And what of the Oxford Internet Institute, whose advisory board is chaired by Richard Susskind? It is a graduate school, set up in 2001 to study the social implications of the Internet. No doubt with advice from Susskind Senior, it has broadened its reach to include many things related to the use of Big Data, such as the analysis of issue based conversations on Twitter and "novel crowd sourced intelligence services." There is also interest at OII in teaching computers to understand human languages, statistical modelling and inference, machine learning, etc. It is also one of the founding partners of a brand new entity called the Alan Turing Institute.
The Alan Turing Institute is the British government's attempt to locate itself firmly at Center Ice of Big Data. Other founding partners include four other British universities such as Cambridge (Alan Turing`s alma mater), Edinburgh, Warwick and University College London. According to its website, the Turing Institute "will attract the best data scientists and mathematicians from the UK and across the globe to break new boundaries in how we use big data in a fast moving competitive world." Half of the Institute's start-up funds -- 42 million pounds-- comes from the British government's Engineering and Physical Sciences Research Council. The other half comes from its partners, including the universities, Lloyd's Register, GCHQ, and other businesses. Governments in various countries have put up most of the risk money for the artificial intelligence industry. Now, to speed things up, they are embroiling formerly independent scientists and their employers-- the universities-- in the generation of smart ideas that will generate market applications. Why? Governments argue that this will lead to more and better jobs in the future, which in this case-- the advance of intelligent machine research --gives irony a bad name.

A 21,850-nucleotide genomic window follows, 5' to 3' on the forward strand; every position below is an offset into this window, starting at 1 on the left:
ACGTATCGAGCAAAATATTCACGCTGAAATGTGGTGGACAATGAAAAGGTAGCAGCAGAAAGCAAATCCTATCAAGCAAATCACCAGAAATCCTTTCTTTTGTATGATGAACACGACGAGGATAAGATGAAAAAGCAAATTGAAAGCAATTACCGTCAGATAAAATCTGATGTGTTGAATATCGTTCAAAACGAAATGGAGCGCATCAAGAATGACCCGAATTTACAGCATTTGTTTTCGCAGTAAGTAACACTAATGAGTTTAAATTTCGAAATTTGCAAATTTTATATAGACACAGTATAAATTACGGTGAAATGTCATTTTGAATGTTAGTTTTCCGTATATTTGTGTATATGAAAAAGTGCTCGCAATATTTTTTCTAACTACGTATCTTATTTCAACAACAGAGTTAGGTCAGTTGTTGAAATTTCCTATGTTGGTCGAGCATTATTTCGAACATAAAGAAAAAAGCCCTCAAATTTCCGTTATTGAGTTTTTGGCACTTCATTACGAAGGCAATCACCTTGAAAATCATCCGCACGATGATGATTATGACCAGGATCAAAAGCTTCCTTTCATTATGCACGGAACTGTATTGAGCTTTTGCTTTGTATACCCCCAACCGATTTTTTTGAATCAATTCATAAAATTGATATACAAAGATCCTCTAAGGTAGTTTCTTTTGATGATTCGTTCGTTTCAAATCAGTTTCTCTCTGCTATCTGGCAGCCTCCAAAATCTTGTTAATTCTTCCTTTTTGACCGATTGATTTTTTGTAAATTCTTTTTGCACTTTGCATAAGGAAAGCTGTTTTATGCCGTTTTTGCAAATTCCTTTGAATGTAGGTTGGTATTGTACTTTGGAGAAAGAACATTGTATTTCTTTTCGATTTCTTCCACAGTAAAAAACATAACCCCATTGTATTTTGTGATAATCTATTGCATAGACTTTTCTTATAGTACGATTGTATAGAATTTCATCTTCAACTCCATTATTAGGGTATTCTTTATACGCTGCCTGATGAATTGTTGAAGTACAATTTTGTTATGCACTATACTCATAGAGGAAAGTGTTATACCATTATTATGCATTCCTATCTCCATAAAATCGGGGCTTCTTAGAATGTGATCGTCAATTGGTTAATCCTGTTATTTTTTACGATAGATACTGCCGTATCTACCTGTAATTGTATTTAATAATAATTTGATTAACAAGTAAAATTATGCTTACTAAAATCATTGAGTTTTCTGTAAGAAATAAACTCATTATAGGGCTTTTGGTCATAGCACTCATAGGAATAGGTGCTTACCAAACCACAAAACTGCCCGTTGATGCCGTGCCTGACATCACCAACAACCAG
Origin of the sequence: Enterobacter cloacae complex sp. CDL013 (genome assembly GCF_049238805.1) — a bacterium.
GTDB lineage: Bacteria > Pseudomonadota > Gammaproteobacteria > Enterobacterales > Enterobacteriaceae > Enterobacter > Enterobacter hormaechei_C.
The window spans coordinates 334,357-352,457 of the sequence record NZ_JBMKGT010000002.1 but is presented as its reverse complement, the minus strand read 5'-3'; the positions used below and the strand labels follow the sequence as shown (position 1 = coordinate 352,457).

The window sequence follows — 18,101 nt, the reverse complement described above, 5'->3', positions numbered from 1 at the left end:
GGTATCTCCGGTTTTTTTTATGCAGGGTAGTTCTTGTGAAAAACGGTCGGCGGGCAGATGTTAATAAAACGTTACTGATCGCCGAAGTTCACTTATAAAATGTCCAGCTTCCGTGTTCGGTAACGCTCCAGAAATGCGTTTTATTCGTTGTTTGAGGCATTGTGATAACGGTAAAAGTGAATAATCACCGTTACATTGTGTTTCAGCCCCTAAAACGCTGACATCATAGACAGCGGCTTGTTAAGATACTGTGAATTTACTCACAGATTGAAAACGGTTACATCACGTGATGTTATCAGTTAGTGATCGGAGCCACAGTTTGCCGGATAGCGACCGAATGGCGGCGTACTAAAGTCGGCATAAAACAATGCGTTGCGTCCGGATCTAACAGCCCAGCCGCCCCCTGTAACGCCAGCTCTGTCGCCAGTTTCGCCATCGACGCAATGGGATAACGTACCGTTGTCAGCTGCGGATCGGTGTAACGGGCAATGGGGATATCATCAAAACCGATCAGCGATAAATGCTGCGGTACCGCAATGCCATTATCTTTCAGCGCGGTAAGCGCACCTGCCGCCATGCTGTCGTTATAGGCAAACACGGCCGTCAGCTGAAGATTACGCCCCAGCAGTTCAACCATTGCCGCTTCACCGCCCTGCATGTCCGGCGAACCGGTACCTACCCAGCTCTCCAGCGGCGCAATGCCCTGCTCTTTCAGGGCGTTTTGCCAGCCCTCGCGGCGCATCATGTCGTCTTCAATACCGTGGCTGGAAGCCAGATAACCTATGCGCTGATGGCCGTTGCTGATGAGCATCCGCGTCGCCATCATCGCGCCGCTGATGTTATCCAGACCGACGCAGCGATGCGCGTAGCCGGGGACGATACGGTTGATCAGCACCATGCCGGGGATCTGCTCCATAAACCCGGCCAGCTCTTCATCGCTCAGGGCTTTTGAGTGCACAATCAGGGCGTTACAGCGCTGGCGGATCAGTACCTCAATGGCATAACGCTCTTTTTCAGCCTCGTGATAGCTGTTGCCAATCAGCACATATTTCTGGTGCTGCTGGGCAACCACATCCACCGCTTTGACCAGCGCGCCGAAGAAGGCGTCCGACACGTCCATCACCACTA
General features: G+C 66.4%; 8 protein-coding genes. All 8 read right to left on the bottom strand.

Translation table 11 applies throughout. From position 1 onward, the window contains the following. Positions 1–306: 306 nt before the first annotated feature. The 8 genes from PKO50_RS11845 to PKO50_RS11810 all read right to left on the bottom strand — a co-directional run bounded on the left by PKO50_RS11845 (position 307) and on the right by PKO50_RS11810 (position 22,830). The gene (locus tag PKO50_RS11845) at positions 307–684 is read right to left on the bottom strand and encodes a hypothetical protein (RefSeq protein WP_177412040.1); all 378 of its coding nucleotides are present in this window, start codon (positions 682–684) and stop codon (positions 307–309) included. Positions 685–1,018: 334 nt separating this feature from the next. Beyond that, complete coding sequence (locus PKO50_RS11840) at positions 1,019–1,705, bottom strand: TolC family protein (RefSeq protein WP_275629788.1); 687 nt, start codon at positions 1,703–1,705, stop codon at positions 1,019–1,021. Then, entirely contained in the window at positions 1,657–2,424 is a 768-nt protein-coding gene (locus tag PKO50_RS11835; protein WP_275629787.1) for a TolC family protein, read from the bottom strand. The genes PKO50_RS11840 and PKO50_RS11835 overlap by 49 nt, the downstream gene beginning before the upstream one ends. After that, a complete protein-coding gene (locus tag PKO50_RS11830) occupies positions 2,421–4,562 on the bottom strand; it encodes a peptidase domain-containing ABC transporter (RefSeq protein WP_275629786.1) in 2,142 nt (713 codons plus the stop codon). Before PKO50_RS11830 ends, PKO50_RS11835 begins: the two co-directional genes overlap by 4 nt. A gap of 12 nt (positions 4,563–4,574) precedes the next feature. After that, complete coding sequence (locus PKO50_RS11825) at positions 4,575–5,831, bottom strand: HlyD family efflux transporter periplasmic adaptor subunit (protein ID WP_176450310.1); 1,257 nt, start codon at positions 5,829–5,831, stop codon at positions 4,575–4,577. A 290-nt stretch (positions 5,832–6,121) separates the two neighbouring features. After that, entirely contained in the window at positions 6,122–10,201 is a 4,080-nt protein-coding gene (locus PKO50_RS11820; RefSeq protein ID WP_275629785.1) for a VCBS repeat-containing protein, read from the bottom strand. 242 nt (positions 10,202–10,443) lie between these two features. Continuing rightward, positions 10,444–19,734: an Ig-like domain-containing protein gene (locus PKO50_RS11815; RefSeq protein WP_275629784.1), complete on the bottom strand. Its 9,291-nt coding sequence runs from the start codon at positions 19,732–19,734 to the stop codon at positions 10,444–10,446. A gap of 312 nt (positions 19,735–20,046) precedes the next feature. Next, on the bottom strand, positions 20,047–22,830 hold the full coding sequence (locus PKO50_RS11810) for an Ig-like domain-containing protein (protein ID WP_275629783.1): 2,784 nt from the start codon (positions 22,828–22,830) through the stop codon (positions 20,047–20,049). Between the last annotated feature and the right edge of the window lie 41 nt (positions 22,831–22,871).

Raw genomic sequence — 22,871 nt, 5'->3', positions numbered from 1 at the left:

They mainly do it to keep ahead of enemies and frenemies.
GCHQ is the UK's equivalent of the NSA, a leading member of the Five Eyes Consortium which has been shown by documents purloined by Edward Snowden to have secretly gained access to personal, private and foreign government communications world wide. Turing basically invented computing when he worked for GCHQ (then called the Government Code and Cypher School) at Bletchley Park to break the NAZI enigma codes. In those days, the School was under the direction of MI-6. (Please see SMARTS chapter 8 for this story).
The Alan Turing Institute is physically located at the British Library, where Karl Marx was once a Reader dreaming of a post capitalist economy of plenty. There is nothing post-capitalist about the Alan Turing Institute. The new director is Professor Andrew Blake, formerly Microsoft Distinguished Scientist and Laboratory Director of Microsoft Research UK. Last month, when the UK's Minister of Science opened the Institute, he announced that Intel has also agreed to partner.
Next week the Alan Turing Institute will hold a workshop on creating an ethical landscape for the study of Big Data.
Good luck on that.